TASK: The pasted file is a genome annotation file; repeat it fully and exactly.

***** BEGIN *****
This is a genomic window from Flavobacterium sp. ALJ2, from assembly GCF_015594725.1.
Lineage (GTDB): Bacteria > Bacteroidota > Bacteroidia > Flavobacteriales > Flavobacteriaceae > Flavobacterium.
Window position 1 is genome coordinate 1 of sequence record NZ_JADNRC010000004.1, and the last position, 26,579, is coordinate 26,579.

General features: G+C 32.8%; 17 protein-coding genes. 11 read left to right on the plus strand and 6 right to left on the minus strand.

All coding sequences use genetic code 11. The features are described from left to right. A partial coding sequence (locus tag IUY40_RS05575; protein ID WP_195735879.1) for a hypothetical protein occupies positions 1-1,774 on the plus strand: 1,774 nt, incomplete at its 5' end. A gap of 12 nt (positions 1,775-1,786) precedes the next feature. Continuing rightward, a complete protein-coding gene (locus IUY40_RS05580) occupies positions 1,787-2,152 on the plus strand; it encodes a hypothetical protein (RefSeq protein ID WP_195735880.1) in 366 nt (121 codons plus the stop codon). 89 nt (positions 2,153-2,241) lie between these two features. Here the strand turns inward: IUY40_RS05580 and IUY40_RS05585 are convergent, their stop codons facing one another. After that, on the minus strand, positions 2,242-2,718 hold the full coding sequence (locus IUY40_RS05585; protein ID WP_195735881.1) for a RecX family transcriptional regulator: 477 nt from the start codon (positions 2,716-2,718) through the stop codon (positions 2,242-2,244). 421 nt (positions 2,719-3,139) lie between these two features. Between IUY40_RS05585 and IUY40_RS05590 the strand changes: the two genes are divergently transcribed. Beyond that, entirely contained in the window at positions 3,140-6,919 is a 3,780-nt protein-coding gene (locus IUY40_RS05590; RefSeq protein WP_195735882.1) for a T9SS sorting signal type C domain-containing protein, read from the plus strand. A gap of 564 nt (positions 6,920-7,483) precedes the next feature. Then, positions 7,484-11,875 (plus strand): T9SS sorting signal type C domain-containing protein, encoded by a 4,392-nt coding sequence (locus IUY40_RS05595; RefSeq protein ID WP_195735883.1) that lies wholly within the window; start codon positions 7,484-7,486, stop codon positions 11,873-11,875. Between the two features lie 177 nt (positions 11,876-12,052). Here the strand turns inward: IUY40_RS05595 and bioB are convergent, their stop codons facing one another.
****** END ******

This is a genomic window from Flavobacterium sp. ALJ2, from assembly GCF_015594725.1.
Lineage (GTDB): Bacteria > Bacteroidota > Bacteroidia > Flavobacteriales > Flavobacteriaceae > Flavobacterium.
Window position 1 is genome coordinate 1 of sequence record NZ_JADNRC010000004.1, and the last position, 26,579, is coordinate 26,579.

General features: G+C 32.8%; 17 protein-coding genes. 11 read left to right on the plus strand and 6 right to left on the minus strand.

All coding sequences use genetic code 11. The features are described from left to right. A partial coding sequence (locus tag IUY40_RS05575; protein ID WP_195735879.1) for a hypothetical protein occupies positions 1-1,774 on the plus strand: 1,774 nt, incomplete at its 5' end. A gap of 12 nt (positions 1,775-1,786) precedes the next feature. Continuing rightward, a complete protein-coding gene (locus IUY40_RS05580) occupies positions 1,787-2,152 on the plus strand; it encodes a hypothetical protein (RefSeq protein ID WP_195735880.1) in 366 nt (121 codons plus the stop codon). 89 nt (positions 2,153-2,241) lie between these two features. Here the strand turns inward: IUY40_RS05580 and IUY40_RS05585 are convergent, their stop codons facing one another. After that, on the minus strand, positions 2,242-2,718 hold the full coding sequence (locus IUY40_RS05585; protein ID WP_195735881.1) for a RecX family transcriptional regulator: 477 nt from the start codon (positions 2,716-2,718) through the stop codon (positions 2,242-2,244). 421 nt (positions 2,719-3,139) lie between these two features. Between IUY40_RS05585 and IUY40_RS05590 the strand changes: the two genes are divergently transcribed. Beyond that, entirely contained in the window at positions 3,140-6,919 is a 3,780-nt protein-coding gene (locus IUY40_RS05590; RefSeq protein WP_195735882.1) for a T9SS sorting signal type C domain-containing protein, read from the plus strand. A gap of 564 nt (positions 6,920-7,483) precedes the next feature. Then, positions 7,484-11,875 (plus strand): T9SS sorting signal type C domain-containing protein, encoded by a 4,392-nt coding sequence (locus IUY40_RS05595; RefSeq protein ID WP_195735883.1) that lies wholly within the window; start codon positions 7,484-7,486, stop codon positions 11,873-11,875. Between the two features lie 177 nt (positions 11,876-12,052). Here the strand turns inward: IUY40_RS05595 and bioB are convergent, their stop codons facing one another.